It really shouldn't come as a surprise to know that there is a bridge in Roy Bridge, but do you know where it is? It is yet another of those bridges that can be crossed without realising, and yet if you take the time to stop and take a look it is really quite a large and interesting structure.
The New Bridge
The bridge that stands today (between the shop and the Roy Bridge Hotel in case you were wondering) is a large single span Concrete Arch structure, carrying the two lane A86 across the River Roy. Whilst it doesn't carry a date stone, it is visually very similar to bridges built across the Highlands in the 1930s, with a concrete arch and the upper structure clad in local stone.
The Old Bridge
The remains of the old bridge below the new
Clearly, the village of Roy Bridge pre-dates 1930, so the probability of an earlier crossing seems high. Take the stile out of the little car park and scramble down the steep and slippery river bank and you can even find the old bridge, or at least the abutments from which the arch once sprung. The old bridge, bearing the hallmarks of Thomas Telford's bridges, is long gone, but was probably built with the construction by Telford of the Laggan Road as part of his Highland Roads commission.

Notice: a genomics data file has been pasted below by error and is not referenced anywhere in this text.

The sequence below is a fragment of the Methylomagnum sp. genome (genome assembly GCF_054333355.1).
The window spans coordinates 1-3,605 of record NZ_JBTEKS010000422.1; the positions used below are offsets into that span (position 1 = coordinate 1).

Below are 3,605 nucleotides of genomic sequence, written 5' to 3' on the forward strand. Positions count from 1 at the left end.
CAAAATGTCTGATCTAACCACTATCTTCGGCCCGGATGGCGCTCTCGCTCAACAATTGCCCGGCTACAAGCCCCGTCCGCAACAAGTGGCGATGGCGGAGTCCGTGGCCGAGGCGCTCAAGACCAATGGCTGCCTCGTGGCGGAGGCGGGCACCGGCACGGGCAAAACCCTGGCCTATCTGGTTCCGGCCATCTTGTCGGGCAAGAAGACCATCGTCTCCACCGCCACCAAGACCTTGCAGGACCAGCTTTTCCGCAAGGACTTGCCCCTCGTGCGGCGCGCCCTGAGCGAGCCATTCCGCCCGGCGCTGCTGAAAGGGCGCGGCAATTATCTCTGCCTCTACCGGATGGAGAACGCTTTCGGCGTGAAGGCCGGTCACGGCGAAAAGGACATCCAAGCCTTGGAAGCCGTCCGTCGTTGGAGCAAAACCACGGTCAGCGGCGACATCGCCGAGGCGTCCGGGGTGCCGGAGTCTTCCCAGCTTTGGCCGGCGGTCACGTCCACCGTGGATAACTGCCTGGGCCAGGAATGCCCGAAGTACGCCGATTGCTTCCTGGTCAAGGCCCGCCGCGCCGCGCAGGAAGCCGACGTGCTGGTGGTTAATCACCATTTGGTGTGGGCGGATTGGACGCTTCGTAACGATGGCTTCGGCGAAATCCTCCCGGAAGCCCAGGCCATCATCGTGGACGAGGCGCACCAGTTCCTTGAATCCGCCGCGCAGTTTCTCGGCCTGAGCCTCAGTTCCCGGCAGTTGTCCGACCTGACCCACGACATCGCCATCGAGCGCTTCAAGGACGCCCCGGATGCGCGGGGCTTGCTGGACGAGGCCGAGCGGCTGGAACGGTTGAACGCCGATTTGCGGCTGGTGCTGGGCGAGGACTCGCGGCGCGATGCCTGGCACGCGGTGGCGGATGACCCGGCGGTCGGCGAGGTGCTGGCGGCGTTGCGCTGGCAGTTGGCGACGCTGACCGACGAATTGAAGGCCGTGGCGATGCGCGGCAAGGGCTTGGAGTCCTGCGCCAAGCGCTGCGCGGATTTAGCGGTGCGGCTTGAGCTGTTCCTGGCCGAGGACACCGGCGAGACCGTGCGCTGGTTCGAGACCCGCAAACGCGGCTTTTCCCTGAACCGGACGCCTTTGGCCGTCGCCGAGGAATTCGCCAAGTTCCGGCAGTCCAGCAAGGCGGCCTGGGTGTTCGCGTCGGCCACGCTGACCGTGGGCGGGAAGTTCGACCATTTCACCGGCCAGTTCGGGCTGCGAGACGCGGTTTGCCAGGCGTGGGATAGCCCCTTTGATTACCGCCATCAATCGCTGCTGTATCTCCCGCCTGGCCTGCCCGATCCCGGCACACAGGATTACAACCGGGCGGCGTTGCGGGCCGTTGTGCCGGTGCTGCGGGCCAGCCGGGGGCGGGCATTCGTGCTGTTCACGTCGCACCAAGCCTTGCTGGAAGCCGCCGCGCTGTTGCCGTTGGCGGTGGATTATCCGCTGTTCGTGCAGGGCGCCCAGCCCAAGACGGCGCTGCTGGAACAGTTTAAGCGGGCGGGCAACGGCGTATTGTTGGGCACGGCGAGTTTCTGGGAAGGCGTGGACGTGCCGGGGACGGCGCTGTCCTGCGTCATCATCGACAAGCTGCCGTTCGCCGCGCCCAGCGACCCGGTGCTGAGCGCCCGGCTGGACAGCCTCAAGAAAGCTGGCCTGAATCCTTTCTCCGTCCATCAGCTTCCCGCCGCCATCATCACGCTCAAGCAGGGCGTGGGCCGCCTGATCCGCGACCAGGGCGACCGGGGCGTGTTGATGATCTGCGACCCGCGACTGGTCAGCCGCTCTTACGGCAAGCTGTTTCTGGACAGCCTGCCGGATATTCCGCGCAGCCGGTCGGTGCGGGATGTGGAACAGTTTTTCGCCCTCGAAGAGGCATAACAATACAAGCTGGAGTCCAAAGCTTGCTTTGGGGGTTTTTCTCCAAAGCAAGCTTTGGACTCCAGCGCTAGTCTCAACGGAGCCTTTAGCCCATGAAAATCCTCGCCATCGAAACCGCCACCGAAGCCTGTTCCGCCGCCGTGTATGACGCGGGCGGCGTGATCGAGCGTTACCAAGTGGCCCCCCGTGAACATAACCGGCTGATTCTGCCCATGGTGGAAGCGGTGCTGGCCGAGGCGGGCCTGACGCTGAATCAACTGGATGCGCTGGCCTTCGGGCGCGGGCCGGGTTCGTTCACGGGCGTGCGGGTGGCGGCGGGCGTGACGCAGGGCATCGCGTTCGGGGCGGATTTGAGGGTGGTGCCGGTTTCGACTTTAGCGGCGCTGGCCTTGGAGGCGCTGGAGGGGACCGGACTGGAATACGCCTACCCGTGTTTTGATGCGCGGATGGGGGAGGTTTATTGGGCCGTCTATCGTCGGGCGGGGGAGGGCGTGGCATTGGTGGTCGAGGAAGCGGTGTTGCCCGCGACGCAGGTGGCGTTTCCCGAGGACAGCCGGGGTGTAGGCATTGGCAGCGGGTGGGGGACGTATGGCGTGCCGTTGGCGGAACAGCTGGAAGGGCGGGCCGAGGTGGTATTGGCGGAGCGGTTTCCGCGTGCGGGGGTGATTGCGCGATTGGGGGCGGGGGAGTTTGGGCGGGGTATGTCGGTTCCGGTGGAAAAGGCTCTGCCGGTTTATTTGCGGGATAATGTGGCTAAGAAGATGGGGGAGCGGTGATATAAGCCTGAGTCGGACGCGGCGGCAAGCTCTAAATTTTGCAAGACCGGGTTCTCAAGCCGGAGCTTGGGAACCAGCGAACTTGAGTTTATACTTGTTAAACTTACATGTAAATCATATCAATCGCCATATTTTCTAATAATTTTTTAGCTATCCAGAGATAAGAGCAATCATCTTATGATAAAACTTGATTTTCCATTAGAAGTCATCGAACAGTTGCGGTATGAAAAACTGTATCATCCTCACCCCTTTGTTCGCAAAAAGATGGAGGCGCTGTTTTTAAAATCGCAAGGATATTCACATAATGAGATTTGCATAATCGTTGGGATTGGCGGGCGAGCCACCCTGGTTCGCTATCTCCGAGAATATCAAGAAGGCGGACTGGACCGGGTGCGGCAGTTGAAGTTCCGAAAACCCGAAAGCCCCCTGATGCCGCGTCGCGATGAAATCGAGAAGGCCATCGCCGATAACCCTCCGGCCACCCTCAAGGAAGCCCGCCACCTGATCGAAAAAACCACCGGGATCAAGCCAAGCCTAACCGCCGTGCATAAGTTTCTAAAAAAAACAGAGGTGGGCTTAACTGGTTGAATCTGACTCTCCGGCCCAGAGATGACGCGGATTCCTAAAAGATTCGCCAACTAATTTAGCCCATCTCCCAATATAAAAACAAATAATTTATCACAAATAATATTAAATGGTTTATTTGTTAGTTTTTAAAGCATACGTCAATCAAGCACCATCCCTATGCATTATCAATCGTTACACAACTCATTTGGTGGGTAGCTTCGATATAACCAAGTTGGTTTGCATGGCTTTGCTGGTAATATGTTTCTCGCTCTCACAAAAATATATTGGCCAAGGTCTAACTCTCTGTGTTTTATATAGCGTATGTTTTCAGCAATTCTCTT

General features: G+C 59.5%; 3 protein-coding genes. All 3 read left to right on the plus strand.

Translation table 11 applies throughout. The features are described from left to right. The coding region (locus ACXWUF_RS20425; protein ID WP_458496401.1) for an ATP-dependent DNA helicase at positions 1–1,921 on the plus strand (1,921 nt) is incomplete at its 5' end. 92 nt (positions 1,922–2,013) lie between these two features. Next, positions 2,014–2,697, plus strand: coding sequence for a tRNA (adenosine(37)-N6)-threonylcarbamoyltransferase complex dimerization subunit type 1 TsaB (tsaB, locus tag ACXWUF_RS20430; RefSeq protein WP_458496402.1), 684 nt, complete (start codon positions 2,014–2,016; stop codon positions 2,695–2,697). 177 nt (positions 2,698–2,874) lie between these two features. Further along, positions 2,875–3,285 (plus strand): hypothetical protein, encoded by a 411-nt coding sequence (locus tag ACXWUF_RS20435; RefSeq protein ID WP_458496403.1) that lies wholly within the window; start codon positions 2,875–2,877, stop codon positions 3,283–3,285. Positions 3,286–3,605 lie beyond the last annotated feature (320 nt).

The arch seems to have crossed where a mass of jagged rock sticks out into the river channel, almost to the middle, and it must be wondered whether this brief narrowing of the channel gave Telford the opportunity to insert a central pier in the river, so narrowing the spans necessary. If not, then crossing this wide river in one span seems unlikely 200 years ago, so perhaps a timber trestle structure was used.
|Crossings of the Rivers Lochy, Spean & Tributaries|